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Archive for December 20th, 2019

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Interesting history behind the Henry Wadswoth Longfellow poem below that was transformed a few years after it was written in late 1863 into a well holiday song.

The 1860’s were a tragic time for the poet Longfellow. In addition to the beginning of the Civil War in 1861, his wife was killed in a tragic fire at his home. In early 1863, his oldest son enlisted in the Union Army despite his father’s protests. That same year he was severely wounded at the Battle of New Hope Church in Virginia. He survived but the injuries ended his army career.

This poem was a response to the times from Longfellow. The next to the last stanza points out his despair and his waning faith in the face of a divided nation:

And in despair I bowed my head;
“There is no peace on earth,” I said;
“For hate is strong,
And mocks the song
Of peace on earth, good-will to men!”

But in the last stanza, upon hearing the loud pealing of the Christmas bells, he regains his belief that good will overcome evil:

Then pealed the bells more loud and deep:
“God is not dead, nor doth He sleep;
The Wrong shall fail,
The Right prevail,
With peace on earth, good-will to men.

The poem became popular at the time and was first set to music as a song in 1872 by British organist John Baptiste Calkin and then again in 1956, by American songwriter Johnny Marks, whose version, I Heard the Bells on Christmas Day, was first recorded that year by Bing Crosby. The Marks song has been recorded by over 60 artists and has sold over 5 million copies.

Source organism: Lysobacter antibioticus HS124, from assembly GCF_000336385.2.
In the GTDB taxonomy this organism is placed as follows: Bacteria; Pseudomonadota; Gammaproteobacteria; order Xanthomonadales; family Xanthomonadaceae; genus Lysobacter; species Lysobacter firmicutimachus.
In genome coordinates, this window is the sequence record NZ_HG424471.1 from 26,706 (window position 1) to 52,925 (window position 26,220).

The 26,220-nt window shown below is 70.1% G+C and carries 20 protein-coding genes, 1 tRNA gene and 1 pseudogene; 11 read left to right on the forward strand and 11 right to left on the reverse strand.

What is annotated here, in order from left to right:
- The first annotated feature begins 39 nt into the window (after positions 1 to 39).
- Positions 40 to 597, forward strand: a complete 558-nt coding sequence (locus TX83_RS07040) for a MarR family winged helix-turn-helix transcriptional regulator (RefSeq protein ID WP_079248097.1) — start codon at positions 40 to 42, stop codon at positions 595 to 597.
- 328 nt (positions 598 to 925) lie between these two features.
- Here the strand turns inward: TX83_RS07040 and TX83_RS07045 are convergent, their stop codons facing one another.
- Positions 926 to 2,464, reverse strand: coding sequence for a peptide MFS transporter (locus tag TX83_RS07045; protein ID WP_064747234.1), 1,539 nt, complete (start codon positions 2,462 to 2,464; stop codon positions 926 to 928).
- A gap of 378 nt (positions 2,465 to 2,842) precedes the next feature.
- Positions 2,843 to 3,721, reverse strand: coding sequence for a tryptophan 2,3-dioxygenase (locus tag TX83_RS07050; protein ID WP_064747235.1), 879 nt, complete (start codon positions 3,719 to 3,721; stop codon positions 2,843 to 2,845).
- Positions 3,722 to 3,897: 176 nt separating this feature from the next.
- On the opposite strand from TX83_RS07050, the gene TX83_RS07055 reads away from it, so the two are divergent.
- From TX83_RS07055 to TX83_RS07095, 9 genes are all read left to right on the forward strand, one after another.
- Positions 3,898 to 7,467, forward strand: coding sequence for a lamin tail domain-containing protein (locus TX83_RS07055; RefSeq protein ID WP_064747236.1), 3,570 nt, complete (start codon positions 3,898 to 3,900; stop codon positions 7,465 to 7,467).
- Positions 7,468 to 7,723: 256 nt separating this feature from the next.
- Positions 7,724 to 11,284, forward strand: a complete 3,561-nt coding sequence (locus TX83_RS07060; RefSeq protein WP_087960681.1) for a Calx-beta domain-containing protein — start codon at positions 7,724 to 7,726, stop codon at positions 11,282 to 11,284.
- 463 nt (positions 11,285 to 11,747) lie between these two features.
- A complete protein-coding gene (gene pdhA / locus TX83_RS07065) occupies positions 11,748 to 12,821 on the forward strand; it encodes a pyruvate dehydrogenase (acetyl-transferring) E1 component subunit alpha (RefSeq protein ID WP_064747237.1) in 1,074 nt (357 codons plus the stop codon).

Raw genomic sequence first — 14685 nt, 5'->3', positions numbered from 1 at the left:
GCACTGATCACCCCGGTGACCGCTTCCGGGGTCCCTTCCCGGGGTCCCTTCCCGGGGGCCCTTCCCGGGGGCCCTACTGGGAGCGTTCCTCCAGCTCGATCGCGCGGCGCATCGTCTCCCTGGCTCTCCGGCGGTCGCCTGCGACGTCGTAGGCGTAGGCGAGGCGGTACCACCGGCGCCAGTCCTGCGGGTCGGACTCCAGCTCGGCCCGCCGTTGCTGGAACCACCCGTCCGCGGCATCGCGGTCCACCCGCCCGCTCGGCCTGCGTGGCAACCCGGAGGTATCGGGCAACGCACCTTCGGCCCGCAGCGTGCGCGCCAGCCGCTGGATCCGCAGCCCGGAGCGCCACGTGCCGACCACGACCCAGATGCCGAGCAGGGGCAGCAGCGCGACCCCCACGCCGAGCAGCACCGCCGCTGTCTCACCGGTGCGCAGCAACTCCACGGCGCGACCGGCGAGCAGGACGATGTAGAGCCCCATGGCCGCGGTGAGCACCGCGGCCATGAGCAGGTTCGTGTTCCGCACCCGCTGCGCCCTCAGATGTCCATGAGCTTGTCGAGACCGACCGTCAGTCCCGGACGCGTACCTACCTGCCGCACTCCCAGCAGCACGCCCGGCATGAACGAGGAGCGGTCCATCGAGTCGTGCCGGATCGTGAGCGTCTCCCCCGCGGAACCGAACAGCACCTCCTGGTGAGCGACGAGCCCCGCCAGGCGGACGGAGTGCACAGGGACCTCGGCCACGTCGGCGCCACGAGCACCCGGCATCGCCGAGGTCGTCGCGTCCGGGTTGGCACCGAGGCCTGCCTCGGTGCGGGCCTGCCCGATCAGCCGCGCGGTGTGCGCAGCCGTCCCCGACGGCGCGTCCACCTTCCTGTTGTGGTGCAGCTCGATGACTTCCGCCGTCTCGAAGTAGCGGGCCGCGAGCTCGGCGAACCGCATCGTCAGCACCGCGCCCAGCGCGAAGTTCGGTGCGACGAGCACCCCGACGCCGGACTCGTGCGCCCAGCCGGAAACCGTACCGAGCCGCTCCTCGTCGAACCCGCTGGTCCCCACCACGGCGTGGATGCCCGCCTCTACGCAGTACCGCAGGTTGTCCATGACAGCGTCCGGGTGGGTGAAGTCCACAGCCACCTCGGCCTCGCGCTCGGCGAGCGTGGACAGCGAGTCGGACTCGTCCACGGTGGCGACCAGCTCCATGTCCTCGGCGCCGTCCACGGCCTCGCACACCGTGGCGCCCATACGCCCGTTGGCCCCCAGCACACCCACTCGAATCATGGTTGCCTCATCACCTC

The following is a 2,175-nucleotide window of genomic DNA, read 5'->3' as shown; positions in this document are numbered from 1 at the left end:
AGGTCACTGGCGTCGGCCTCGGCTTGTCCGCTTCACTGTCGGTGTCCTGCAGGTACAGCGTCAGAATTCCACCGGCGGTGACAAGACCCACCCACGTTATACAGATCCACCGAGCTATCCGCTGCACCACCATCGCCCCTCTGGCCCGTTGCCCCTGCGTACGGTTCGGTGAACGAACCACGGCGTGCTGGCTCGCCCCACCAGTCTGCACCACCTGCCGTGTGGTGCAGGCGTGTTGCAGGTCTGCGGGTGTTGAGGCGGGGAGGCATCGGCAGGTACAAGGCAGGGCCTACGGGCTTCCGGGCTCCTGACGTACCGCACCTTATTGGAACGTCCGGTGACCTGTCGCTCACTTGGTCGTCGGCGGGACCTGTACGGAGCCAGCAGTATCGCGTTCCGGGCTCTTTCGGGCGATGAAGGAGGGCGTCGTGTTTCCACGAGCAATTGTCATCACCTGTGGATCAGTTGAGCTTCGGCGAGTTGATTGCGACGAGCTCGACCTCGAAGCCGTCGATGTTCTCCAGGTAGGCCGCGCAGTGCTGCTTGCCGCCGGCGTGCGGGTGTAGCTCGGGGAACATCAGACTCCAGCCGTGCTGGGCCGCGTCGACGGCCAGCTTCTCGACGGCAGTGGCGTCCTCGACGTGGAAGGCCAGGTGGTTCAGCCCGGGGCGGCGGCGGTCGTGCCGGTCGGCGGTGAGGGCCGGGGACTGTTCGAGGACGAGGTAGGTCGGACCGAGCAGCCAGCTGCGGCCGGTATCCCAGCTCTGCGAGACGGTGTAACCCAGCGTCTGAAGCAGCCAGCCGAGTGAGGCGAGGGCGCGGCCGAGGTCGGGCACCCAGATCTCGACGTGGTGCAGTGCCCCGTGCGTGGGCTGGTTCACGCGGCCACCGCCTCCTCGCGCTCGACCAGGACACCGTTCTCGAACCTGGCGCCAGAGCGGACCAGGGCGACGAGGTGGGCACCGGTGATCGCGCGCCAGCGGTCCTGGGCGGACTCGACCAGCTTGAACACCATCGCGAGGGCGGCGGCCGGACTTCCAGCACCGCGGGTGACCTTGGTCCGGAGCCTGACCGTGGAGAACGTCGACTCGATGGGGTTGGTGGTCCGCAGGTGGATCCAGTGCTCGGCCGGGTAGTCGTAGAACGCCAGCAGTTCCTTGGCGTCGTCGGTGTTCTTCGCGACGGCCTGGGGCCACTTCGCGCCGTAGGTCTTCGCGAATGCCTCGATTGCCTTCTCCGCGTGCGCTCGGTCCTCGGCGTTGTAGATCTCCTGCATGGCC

It’s a poem and song of hope for dark times. We can certainly use that these days.

 

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Christmas Bells

I heard the bells on Christmas Day
Their old, familiar carols play,
And wild and sweet
The words repeat
Of peace on earth, good-will to men!

And thought how, as the day had come,
The belfries of all Christendom
Had rolled along
The unbroken song
Of peace on earth, good-will to men!

Till ringing, singing on its way,
The world revolved from night to day,
A voice, a chime,
A chant sublime
Of peace on earth, good-will to men!

Then from each black, accursed mouth
The cannon thundered in the South,
And with the sound
The carols drowned
Of peace on earth, good-will to men!

It was as if an earthquake rent
The hearth-stones of a continent,
And made forlorn
The households born
Of peace on earth, good-will to men!

And in despair I bowed my head;
“There is no peace on earth,” I said;
“For hate is strong,
And mocks the song
Of peace on earth, good-will to men!”

Then pealed the bells more loud and deep:
“God is not dead, nor doth He sleep;
The Wrong shall fail,
The Right prevail,
With peace on earth, good-will to men.

Henry Wadsworth Longfellow, 1863

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